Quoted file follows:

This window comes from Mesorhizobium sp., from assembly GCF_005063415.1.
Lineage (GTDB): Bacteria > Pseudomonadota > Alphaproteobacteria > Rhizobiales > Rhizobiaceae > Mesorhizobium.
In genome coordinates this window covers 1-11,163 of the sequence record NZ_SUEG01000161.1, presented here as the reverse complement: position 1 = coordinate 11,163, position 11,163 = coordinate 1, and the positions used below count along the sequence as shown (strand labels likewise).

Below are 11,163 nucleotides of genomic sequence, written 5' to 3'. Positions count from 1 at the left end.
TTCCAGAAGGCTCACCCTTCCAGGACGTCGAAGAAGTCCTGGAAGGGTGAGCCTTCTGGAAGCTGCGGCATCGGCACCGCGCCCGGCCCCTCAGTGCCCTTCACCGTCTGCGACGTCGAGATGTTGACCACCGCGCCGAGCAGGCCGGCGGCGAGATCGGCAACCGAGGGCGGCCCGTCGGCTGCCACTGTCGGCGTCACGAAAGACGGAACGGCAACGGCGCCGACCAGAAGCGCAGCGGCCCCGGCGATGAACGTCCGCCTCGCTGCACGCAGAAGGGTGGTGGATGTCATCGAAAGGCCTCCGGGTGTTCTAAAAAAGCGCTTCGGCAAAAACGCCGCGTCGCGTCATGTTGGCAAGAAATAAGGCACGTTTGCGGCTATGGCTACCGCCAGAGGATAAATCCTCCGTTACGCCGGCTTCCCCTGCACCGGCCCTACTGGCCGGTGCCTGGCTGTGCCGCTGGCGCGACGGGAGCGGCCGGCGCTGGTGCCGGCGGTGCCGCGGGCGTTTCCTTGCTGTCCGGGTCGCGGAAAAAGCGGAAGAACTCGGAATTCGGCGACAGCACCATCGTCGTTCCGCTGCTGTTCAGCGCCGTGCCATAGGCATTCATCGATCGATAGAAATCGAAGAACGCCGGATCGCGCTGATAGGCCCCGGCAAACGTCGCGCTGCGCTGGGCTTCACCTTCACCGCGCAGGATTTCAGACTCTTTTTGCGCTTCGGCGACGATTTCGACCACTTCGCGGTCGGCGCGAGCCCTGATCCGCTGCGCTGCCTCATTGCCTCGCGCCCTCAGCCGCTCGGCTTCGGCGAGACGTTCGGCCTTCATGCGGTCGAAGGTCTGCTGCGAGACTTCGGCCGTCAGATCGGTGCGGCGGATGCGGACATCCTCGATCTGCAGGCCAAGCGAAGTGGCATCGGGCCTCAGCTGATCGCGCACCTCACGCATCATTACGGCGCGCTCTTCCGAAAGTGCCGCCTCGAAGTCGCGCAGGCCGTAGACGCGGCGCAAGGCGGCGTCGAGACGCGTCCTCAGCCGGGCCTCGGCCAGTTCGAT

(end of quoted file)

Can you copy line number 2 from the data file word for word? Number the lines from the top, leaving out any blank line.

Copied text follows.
Lineage (GTDB): Bacteria > Pseudomonadota > Alphaproteobacteria > Rhizobiales > Rhizobiaceae > Mesorhizobium.